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Economy
Official White House Photo by Tia Dufour

Reprinted with permission from Alternet

President Donald Trump and his supporters were hoping that a deal with the Taiwanese electronics company Foxconn would create 13,000 new manufacturing jobs in Wisconsin, guaranteeing that he would win the state this election year and convince voters that he made good on his promise to bring new jobs to the Rust Belt. But the Foxconn deal, journalist Josh Dzieza emphasizes in an article for The Verge, has been a flop — and the LCD plant that was promised never materialized. Instead of a manufacturing renaissance, all Wisconsin got were "empty promises and empty buildings," according to The Verge.

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Trump economic adviser Larry Kudlow

Photo by Gage Skidmore/ CC BY-SA 2.0

Larry Kudlow, Donald Trump's top economic adviser, celebrated the tens of millions of job losses fueled by Trump's failure to contain the coronavirus, calling mass unemployment a "great part of American capitalism."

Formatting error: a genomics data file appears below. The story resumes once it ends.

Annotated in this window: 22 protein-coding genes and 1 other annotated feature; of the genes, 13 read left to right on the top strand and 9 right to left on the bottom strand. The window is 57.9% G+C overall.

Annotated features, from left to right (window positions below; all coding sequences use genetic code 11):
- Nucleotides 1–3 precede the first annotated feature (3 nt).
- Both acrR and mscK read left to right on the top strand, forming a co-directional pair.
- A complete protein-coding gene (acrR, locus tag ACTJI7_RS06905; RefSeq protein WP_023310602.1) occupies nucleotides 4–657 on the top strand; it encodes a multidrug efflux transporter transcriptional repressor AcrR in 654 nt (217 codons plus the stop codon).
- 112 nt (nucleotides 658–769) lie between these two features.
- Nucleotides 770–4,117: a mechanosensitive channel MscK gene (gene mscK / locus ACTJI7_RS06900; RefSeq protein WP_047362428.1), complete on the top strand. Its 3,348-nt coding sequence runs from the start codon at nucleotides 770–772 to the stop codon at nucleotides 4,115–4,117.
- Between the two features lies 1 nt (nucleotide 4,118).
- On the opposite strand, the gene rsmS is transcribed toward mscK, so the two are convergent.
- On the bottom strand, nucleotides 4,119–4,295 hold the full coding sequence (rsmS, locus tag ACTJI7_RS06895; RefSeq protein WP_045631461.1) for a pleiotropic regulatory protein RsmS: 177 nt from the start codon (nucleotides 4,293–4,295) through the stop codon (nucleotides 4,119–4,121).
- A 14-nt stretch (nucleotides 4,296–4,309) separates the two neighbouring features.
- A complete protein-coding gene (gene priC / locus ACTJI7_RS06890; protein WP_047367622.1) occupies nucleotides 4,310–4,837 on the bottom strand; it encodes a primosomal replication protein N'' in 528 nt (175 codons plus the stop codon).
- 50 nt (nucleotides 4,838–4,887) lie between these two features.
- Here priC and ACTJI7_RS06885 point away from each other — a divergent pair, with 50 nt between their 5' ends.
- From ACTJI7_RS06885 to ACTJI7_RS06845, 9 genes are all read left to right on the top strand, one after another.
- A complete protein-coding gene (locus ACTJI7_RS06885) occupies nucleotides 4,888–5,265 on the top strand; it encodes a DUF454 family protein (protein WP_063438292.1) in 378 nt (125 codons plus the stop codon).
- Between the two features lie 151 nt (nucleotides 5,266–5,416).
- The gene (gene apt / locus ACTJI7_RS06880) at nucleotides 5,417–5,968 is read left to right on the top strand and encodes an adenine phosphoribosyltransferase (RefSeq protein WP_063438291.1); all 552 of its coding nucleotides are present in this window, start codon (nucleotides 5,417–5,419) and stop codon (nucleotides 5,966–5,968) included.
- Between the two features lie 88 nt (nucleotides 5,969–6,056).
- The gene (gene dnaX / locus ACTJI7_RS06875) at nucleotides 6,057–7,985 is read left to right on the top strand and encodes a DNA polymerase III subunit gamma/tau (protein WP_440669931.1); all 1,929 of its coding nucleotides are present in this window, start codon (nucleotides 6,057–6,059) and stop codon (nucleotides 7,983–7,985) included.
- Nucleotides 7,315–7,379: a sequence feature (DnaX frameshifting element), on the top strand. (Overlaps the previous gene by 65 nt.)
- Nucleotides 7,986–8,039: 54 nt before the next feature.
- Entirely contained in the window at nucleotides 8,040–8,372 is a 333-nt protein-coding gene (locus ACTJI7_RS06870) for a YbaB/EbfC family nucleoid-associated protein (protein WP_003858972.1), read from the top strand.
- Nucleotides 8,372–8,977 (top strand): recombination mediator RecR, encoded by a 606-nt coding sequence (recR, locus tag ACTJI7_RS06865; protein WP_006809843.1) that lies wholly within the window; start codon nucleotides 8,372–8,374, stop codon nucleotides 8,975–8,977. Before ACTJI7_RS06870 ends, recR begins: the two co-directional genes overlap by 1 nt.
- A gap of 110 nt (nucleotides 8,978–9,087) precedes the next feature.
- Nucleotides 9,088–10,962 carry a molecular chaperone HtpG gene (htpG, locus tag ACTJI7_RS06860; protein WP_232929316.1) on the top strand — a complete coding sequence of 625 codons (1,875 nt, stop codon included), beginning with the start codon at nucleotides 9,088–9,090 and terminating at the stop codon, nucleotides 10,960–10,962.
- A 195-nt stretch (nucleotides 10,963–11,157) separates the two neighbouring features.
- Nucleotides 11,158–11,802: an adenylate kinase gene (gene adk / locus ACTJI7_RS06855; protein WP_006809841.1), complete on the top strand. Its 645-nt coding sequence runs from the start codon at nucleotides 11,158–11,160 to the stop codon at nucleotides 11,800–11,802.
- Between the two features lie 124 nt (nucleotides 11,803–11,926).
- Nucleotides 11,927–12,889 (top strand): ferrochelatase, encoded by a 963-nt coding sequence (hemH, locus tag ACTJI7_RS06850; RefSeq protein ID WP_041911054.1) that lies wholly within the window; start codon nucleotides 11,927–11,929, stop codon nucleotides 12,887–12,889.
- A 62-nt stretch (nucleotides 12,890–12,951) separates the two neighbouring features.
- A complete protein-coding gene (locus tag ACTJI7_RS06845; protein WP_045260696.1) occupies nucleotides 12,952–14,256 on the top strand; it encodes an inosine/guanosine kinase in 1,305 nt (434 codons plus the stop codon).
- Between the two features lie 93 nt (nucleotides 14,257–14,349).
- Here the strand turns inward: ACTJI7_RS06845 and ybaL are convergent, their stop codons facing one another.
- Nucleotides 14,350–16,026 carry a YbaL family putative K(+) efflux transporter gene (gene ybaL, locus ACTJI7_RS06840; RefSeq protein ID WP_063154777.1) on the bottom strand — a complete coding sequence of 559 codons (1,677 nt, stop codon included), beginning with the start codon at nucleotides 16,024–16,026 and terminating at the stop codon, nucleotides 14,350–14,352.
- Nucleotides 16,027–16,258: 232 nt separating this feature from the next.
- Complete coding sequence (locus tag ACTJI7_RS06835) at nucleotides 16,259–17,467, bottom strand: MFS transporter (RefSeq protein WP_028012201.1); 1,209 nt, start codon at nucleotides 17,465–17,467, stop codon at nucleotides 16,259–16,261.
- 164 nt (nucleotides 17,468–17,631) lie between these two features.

Kudlow made the comments in an interview with Fox Business host Stuart Varney on Friday morning.

"I saw something else today, one of the smart Wall Street people are talking about it. And it's an odd thing because the talk is that a lot of folks who became unemployed, all right, most regrettably but they're sticking with it and starting new businesses. They're going to be small businesses. But that's the great part of American capitalism, gales of creative destruction. I just love that new business start-up story," Kudlow said.

Kudlow did not name the "smart Wall Street" person who made this point to him, but that person appears to have their facts wrong.

Months into the pandemic, more than 12 million people remain unemployed, with eight million falling into poverty, thanks to the virus's impact on the economy and the GOP refusal to extend jobless aid.

The job losses have hit the poorest workers the hardest, with nearly 40 percent of people earning less than $40,000 a year losing their jobs at the peak of the coronavirus economic downturn, according to data from the Federal Reserve Bank.

Those are the kind of workers that don't have enough money to put food on the table, let alone the savings to start up a business as Kudlow suggests.

Kudlow's tone-deaf comment comes as permanent layoffs increase and the recovery is stalling.

The poor economy further imperils Trump's already flailing reelection bid.

Published with permission of The American Independent Foundation.